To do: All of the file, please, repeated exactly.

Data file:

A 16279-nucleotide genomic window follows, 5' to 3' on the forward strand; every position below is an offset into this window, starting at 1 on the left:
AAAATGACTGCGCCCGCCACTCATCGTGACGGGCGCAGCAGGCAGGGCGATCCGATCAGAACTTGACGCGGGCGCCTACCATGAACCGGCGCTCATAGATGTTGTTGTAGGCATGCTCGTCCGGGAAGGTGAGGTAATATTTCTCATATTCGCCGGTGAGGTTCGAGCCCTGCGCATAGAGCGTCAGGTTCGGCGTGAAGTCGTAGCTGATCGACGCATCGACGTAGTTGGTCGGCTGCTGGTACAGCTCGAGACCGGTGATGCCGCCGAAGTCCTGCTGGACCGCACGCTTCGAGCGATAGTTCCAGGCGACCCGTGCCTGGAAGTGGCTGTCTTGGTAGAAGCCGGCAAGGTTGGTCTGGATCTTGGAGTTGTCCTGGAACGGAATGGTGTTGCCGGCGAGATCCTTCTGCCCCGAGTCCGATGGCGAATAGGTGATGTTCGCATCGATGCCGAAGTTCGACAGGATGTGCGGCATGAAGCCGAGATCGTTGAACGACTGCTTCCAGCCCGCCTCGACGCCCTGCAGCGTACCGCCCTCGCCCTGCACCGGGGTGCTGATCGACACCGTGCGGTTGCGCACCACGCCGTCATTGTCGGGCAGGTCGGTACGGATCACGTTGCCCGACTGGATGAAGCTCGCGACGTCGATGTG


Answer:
A 16279-nucleotide genomic window follows, 5' to 3' on the forward strand; every position below is an offset into this window, starting at 1 on the left:
AAAATGACTGCGCCCGCCACTCATCGTGACGGGCGCAGCAGGCAGGGCGATCCGATCAGAACTTGACGCGGGCGCCTACCATGAACCGGCGCTCATAGATGTTGTTGTAGGCATGCTCGTCCGGGAAGGTGAGGTAATATTTCTCATATTCGCCGGTGAGGTTCGAGCCCTGCGCATAGAGCGTCAGGTTCGGCGTGAAGTCGTAGCTGATCGACGCATCGACGTAGTTGGTCGGCTGCTGGTACAGCTCGAGACCGGTGATGCCGCCGAAGTCCTGCTGGACCGCACGCTTCGAGCGATAGTTCCAGGCGACCCGTGCCTGGAAGTGGCTGTCTTGGTAGAAGCCGGCAAGGTTGGTCTGGATCTTGGAGTTGTCCTGGAACGGAATGGTGTTGCCGGCGAGATCCTTCTGCCCCGAGTCCGATGGCGAATAGGTGATGTTCGCATCGATGCCGAAGTTCGACAGGATGTGCGGCATGAAGCCGAGATCGTTGAACGACTGCTTCCAGCCCGCCTCGACGCCCTGCAGCGTACCGCCCTCGCCCTGCACCGGGGTGCTGATCGACACCGTGCGGTTGCGCACCACGCCGTCATTGTCGGGCAGGTCGGTACGGATCACGTTGCCCGACTGGATGAAGCTCGCGACGTCGATGTG